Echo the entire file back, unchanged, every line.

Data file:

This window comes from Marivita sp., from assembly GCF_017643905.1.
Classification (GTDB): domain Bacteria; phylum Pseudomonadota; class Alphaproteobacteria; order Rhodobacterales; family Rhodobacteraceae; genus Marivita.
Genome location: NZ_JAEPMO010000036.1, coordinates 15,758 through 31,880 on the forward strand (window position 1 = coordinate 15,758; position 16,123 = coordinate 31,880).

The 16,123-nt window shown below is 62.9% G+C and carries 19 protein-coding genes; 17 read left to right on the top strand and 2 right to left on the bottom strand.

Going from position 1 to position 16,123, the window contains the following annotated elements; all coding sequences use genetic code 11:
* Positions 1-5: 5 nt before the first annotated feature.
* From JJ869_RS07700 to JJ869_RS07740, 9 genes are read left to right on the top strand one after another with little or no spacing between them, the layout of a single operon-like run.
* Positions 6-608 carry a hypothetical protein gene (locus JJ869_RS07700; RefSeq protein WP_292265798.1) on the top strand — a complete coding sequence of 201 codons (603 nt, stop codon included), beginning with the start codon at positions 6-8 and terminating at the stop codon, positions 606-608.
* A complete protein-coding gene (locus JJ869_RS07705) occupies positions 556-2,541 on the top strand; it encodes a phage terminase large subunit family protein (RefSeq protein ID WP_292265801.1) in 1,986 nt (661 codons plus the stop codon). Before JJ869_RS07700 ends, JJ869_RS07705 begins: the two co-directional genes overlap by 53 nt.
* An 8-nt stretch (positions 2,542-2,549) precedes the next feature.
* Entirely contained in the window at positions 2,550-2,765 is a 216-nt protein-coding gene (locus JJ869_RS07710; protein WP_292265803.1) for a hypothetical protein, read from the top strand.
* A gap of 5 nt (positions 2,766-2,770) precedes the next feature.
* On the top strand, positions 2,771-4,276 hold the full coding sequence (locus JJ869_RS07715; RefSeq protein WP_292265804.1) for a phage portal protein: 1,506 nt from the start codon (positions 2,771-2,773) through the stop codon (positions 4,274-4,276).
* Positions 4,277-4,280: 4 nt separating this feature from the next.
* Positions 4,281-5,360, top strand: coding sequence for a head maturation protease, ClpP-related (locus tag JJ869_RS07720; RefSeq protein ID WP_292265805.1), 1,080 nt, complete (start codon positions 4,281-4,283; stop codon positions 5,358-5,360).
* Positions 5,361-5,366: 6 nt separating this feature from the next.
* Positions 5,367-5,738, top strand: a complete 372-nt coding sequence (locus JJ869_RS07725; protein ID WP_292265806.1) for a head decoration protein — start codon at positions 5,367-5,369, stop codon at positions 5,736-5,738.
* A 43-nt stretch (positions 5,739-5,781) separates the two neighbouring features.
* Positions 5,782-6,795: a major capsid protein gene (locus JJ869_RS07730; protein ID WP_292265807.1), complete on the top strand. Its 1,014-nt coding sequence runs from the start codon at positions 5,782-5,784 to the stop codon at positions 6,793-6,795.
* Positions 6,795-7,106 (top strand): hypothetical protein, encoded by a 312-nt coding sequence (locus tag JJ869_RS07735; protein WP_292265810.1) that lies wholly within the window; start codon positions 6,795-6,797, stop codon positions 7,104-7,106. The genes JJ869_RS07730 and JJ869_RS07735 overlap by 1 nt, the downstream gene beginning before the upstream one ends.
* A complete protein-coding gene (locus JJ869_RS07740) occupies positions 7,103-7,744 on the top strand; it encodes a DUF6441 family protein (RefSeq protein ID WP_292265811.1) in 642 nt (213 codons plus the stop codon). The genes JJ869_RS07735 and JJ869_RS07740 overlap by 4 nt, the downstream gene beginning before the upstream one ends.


This window comes from Marivita sp., from assembly GCF_017643905.1.
Classification (GTDB): domain Bacteria; phylum Pseudomonadota; class Alphaproteobacteria; order Rhodobacterales; family Rhodobacteraceae; genus Marivita.
Genome location: NZ_JAEPMO010000036.1, coordinates 15,758 through 31,880 on the forward strand (window position 1 = coordinate 15,758; position 16,123 = coordinate 31,880).

The 16,123-nt window shown below is 62.9% G+C and carries 19 protein-coding genes; 17 read left to right on the top strand and 2 right to left on the bottom strand.

Going from position 1 to position 16,123, the window contains the following annotated elements; all coding sequences use genetic code 11:
* Positions 1-5: 5 nt before the first annotated feature.
* From JJ869_RS07700 to JJ869_RS07740, 9 genes are read left to right on the top strand one after another with little or no spacing between them, the layout of a single operon-like run.
* Positions 6-608 carry a hypothetical protein gene (locus JJ869_RS07700; RefSeq protein WP_292265798.1) on the top strand — a complete coding sequence of 201 codons (603 nt, stop codon included), beginning with the start codon at positions 6-8 and terminating at the stop codon, positions 606-608.
* A complete protein-coding gene (locus JJ869_RS07705) occupies positions 556-2,541 on the top strand; it encodes a phage terminase large subunit family protein (RefSeq protein ID WP_292265801.1) in 1,986 nt (661 codons plus the stop codon). Before JJ869_RS07700 ends, JJ869_RS07705 begins: the two co-directional genes overlap by 53 nt.
* An 8-nt stretch (positions 2,542-2,549) precedes the next feature.
* Entirely contained in the window at positions 2,550-2,765 is a 216-nt protein-coding gene (locus JJ869_RS07710; protein WP_292265803.1) for a hypothetical protein, read from the top strand.
* A gap of 5 nt (positions 2,766-2,770) precedes the next feature.
* On the top strand, positions 2,771-4,276 hold the full coding sequence (locus JJ869_RS07715; RefSeq protein WP_292265804.1) for a phage portal protein: 1,506 nt from the start codon (positions 2,771-2,773) through the stop codon (positions 4,274-4,276).
* Positions 4,277-4,280: 4 nt separating this feature from the next.
* Positions 4,281-5,360, top strand: coding sequence for a head maturation protease, ClpP-related (locus tag JJ869_RS07720; RefSeq protein ID WP_292265805.1), 1,080 nt, complete (start codon positions 4,281-4,283; stop codon positions 5,358-5,360).
* Positions 5,361-5,366: 6 nt separating this feature from the next.
* Positions 5,367-5,738, top strand: a complete 372-nt coding sequence (locus JJ869_RS07725; protein ID WP_292265806.1) for a head decoration protein — start codon at positions 5,367-5,369, stop codon at positions 5,736-5,738.
* A 43-nt stretch (positions 5,739-5,781) separates the two neighbouring features.
* Positions 5,782-6,795: a major capsid protein gene (locus JJ869_RS07730; protein ID WP_292265807.1), complete on the top strand. Its 1,014-nt coding sequence runs from the start codon at positions 5,782-5,784 to the stop codon at positions 6,793-6,795.
* Positions 6,795-7,106 (top strand): hypothetical protein, encoded by a 312-nt coding sequence (locus tag JJ869_RS07735; protein WP_292265810.1) that lies wholly within the window; start codon positions 6,795-6,797, stop codon positions 7,104-7,106. The genes JJ869_RS07730 and JJ869_RS07735 overlap by 1 nt, the downstream gene beginning before the upstream one ends.
* A complete protein-coding gene (locus JJ869_RS07740) occupies positions 7,103-7,744 on the top strand; it encodes a DUF6441 family protein (RefSeq protein ID WP_292265811.1) in 642 nt (213 codons plus the stop codon). The genes JJ869_RS07735 and JJ869_RS07740 overlap by 4 nt, the downstream gene beginning before the upstream one ends.